I think Butler deserves lots of credit for knowing to jump the route.  Bellicheck doesn't deserve responsibility for that.  I don't know if he even knew a pass was coming.  His after game quote was "Seattle does a lot of different things at the goal line, they had to be ready for anything."

 

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I've wondered, even though I

I've wondered, even though I didn't watch this game, if a flea-flicker would have worked in this situation. Not a deep pass. Rather draw in the defenders to a run up the middle and have a CB release the WR on the right or left. The RB flicks the ball back and a quick toss to the side gets a quick six.

On the other side of things, as Brian said, the defense knew Carroll. They knew he would take the most chances to get in, so they knew he would pass and not run.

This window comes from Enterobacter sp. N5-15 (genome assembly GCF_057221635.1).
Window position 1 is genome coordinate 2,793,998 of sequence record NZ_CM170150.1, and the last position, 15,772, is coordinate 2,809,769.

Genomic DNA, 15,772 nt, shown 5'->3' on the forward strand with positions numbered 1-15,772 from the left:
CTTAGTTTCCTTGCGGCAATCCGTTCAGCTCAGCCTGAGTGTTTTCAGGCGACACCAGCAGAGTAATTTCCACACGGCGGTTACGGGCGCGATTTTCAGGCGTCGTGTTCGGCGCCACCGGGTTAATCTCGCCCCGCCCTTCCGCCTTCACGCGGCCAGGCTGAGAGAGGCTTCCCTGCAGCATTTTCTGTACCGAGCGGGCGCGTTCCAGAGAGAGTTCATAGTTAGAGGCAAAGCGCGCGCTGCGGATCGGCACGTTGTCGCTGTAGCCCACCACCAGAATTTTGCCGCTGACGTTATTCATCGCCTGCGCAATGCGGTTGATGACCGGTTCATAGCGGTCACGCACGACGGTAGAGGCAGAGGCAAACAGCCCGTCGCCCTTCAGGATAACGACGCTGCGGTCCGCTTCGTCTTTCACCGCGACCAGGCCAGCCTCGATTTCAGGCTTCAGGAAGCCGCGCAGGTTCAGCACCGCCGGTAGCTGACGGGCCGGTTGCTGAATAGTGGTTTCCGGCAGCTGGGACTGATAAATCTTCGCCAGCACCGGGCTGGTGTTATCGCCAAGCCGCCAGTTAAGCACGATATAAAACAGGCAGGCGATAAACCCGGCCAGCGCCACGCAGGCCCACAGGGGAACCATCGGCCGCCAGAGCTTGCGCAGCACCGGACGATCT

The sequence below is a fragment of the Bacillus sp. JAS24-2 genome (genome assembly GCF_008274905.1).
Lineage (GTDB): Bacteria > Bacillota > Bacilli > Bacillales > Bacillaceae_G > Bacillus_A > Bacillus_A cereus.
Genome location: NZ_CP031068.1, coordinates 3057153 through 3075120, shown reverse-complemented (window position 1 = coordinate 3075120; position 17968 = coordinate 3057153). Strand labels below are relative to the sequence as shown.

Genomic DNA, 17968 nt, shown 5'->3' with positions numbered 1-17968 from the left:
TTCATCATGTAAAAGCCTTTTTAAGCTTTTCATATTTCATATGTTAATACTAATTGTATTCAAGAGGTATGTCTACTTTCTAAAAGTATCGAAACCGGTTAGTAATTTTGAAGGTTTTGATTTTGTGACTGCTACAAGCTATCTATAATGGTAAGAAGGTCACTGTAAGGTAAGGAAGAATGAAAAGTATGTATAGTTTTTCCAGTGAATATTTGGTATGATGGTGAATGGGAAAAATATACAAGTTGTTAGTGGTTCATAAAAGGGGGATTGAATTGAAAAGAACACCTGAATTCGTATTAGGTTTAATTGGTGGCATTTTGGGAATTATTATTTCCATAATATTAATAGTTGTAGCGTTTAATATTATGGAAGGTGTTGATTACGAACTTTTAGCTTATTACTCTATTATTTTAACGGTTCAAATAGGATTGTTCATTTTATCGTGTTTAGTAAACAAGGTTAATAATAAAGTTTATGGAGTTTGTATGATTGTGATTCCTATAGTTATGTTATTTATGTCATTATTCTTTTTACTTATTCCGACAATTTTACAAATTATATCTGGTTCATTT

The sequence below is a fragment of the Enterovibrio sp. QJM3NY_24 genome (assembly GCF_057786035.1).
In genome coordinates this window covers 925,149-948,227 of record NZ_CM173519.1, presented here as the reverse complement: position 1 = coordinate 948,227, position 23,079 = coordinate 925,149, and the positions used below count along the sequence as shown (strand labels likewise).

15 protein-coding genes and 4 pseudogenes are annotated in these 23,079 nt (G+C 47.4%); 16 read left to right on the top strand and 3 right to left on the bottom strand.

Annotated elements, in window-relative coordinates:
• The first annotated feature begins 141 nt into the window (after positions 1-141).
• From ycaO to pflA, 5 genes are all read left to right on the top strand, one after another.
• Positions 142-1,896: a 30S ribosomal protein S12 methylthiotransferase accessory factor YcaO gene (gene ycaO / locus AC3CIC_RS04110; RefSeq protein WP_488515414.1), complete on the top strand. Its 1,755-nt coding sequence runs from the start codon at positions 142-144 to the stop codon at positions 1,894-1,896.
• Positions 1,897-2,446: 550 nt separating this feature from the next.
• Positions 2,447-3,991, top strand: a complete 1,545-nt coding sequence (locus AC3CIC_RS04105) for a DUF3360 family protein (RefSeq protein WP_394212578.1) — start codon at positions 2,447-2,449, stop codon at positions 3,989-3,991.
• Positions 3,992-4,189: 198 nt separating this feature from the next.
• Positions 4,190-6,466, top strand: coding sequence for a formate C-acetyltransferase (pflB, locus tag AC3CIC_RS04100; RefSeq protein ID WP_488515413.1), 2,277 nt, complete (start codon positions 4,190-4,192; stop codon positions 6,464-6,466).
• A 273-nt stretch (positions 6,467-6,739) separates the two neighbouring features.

It might have been a case of "I know that they know that I know that they know what I am thinking, so I need to do what the opposite of what they know".

 


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A trick play is high risk,


A trick play is high risk, high reward stategy. Not something the Seahawks needed to do at that point. There is a high probability of turnover or loss.

The problem was that play was too predicatable. They ran it before so the Patriots new it may be coming again and were ready. It's just like poker played at a high level, the only mistake you can make is being too predicatable. Perhaps they could have run a pass play with less risk of turnover as well.